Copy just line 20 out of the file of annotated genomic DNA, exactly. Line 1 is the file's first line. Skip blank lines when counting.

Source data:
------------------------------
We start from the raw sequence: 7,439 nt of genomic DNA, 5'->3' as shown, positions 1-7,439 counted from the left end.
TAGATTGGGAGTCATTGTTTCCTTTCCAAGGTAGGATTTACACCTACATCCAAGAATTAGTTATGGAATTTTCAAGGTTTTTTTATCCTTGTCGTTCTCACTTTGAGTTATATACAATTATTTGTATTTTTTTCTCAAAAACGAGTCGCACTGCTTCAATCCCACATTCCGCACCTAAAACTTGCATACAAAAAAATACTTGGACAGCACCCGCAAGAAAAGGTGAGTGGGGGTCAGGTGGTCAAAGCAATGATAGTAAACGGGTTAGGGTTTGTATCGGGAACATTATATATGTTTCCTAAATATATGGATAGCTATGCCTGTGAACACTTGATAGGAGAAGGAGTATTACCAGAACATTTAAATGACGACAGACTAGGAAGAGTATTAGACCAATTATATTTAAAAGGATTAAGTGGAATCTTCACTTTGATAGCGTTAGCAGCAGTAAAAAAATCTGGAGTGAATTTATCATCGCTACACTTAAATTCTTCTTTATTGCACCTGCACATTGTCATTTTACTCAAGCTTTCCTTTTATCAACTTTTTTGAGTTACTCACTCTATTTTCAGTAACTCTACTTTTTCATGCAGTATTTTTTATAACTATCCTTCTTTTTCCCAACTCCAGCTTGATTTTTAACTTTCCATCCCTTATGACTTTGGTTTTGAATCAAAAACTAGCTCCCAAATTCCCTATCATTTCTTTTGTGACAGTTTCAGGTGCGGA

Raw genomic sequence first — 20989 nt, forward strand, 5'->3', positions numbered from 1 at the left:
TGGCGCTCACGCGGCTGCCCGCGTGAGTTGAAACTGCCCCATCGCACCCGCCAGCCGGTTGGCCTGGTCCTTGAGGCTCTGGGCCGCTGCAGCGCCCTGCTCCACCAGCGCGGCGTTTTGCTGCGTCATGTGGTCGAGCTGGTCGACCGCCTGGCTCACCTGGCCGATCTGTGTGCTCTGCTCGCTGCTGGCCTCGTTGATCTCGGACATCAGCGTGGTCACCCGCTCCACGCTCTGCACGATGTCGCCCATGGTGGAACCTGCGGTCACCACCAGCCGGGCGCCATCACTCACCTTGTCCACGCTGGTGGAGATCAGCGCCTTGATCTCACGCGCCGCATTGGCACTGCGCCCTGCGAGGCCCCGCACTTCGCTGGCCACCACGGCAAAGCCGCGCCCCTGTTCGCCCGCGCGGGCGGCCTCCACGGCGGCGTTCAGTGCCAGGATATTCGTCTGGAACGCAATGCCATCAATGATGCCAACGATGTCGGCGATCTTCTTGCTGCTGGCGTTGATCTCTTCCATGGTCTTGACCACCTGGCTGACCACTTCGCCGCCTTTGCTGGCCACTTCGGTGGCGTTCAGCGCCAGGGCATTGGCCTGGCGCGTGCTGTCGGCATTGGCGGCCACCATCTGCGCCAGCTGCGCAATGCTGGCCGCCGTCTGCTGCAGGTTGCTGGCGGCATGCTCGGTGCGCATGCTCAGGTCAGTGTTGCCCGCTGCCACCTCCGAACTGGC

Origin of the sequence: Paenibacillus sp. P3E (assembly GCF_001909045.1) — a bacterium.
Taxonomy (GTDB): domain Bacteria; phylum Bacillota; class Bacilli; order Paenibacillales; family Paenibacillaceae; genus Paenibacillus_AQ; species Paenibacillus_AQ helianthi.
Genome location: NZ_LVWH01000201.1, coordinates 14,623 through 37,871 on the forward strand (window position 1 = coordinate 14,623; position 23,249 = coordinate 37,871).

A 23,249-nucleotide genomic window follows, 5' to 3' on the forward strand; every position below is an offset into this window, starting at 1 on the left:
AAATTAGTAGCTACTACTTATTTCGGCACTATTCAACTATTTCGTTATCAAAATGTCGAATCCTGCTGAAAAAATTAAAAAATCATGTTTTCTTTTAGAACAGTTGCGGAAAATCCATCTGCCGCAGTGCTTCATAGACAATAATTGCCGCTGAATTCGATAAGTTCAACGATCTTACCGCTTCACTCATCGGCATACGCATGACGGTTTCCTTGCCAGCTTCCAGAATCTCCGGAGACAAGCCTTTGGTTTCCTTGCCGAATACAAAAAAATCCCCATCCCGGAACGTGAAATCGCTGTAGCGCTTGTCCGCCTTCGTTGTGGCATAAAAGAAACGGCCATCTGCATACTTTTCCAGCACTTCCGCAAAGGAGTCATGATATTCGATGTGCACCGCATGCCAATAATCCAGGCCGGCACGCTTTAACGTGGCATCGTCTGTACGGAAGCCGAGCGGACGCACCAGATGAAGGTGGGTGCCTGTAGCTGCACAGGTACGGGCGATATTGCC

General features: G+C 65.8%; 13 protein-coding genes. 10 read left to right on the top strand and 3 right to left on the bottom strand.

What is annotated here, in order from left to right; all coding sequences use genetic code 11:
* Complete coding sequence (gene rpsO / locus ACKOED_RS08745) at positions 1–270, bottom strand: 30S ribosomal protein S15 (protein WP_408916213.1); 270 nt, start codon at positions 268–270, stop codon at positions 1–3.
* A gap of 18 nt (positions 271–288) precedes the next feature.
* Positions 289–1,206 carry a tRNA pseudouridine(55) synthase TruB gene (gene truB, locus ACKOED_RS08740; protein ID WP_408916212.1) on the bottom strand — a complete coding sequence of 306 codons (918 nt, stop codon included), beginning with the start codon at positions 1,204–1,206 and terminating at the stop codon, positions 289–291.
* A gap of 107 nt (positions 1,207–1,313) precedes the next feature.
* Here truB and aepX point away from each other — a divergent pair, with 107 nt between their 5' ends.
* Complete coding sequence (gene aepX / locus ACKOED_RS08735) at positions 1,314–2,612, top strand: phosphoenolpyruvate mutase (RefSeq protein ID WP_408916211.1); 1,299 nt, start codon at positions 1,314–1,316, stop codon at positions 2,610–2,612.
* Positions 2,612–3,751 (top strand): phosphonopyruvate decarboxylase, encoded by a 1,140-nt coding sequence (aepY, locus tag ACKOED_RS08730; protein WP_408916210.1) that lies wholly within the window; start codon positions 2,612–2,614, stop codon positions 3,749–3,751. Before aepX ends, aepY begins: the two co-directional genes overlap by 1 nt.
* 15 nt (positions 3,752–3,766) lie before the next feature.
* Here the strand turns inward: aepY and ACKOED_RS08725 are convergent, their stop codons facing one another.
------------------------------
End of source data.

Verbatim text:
* Here the strand turns inward: aepY and ACKOED_RS08725 are convergent, their stop codons facing one another.